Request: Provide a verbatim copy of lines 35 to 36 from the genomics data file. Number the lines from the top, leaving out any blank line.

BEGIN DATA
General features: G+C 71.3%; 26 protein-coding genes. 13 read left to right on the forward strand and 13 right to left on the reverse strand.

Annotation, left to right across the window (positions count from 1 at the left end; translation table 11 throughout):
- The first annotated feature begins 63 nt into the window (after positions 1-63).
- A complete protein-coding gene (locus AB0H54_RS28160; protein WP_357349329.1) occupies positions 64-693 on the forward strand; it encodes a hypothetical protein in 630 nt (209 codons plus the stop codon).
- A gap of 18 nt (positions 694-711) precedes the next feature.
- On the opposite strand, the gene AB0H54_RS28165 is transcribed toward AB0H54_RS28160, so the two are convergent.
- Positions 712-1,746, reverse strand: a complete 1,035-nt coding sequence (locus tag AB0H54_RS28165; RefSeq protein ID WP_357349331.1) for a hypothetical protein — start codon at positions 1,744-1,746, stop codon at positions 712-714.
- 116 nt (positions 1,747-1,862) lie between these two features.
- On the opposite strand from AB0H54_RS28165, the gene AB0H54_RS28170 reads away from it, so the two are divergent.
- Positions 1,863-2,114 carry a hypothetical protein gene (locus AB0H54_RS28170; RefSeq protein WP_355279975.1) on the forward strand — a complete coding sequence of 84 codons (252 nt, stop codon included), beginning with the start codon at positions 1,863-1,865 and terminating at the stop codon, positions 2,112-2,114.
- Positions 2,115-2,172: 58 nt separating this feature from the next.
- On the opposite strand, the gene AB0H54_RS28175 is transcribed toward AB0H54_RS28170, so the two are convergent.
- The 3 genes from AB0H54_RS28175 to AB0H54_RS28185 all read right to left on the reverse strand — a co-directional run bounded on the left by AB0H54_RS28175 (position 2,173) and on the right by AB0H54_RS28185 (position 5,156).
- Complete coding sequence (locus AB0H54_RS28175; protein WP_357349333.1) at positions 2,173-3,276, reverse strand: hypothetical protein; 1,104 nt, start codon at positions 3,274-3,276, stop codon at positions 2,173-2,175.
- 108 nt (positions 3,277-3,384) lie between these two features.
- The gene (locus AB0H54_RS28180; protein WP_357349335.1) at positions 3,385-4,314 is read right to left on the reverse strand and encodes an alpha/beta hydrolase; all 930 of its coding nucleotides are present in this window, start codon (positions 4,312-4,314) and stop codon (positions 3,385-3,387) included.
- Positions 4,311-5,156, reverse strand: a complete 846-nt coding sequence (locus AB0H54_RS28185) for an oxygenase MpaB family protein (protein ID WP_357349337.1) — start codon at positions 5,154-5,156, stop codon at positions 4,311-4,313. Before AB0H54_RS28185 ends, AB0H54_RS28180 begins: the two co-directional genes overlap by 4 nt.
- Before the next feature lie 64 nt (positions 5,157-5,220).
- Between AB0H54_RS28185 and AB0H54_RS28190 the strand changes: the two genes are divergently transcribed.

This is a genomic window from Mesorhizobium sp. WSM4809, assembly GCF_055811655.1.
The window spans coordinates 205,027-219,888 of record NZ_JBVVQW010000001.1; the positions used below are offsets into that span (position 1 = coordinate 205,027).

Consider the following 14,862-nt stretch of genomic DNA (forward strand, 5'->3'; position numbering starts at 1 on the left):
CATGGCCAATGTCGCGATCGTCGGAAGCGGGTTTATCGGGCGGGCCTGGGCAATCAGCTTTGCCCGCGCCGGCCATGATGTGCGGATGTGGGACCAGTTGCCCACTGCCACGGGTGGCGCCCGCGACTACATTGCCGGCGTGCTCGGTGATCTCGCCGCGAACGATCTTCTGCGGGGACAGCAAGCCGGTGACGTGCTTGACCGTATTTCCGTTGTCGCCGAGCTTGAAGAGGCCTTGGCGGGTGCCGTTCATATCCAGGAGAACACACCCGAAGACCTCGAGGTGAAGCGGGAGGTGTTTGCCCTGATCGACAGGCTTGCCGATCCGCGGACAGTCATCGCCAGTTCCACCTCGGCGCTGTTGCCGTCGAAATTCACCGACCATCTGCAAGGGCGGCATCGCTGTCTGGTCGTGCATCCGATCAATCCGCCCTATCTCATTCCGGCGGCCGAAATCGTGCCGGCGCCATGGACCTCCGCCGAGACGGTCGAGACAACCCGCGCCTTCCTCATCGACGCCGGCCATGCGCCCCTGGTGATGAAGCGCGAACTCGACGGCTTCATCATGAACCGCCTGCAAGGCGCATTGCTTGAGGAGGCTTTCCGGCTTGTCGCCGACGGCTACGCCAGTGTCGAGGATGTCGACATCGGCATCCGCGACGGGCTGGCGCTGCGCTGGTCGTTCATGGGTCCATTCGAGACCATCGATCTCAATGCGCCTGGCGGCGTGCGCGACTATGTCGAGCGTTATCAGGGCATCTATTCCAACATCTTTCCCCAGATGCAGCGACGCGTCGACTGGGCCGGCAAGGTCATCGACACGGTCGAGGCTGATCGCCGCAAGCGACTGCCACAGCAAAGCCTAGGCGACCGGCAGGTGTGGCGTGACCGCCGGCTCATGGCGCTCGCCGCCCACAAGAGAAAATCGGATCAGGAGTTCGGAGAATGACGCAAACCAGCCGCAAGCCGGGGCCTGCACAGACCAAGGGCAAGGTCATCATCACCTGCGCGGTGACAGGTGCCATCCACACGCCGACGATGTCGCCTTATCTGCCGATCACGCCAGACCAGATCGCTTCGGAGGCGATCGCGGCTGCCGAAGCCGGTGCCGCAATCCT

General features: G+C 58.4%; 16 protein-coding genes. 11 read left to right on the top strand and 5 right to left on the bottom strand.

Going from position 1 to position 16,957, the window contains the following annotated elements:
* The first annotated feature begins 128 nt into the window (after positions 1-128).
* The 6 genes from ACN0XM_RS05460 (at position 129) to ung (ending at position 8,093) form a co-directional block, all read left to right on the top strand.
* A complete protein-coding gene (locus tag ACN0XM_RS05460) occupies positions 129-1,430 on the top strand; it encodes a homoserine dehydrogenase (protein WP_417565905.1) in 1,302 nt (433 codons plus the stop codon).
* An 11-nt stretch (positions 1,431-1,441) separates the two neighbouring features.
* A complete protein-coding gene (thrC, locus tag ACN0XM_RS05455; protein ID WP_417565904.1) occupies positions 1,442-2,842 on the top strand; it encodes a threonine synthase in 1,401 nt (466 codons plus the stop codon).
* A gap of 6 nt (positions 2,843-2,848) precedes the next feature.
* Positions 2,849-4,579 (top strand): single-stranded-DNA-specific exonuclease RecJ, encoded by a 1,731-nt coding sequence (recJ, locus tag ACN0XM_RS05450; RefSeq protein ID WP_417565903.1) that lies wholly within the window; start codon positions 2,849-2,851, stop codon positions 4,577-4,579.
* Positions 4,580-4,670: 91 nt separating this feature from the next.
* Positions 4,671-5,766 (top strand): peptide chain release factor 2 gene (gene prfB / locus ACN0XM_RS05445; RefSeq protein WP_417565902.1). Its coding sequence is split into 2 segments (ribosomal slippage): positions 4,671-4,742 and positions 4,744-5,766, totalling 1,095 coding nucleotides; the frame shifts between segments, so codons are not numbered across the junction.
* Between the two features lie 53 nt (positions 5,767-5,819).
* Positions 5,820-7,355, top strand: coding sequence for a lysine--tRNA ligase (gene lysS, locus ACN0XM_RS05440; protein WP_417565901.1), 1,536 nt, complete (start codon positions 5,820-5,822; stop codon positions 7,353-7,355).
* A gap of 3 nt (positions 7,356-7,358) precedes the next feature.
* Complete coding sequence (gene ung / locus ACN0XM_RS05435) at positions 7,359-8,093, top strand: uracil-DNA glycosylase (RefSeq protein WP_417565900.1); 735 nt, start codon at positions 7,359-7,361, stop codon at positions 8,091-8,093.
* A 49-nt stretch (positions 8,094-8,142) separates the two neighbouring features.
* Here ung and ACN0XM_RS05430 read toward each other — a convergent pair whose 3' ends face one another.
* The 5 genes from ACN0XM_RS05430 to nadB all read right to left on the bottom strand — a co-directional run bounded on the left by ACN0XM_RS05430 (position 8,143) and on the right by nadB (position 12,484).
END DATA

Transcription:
* Between the two features lie 53 nt (positions 5,767-5,819).
* Positions 5,820-7,355, top strand: coding sequence for a lysine--tRNA ligase (gene lysS, locus ACN0XM_RS05440; protein WP_417565901.1), 1,536 nt, complete (start codon positions 5,820-5,822; stop codon positions 7,353-7,355).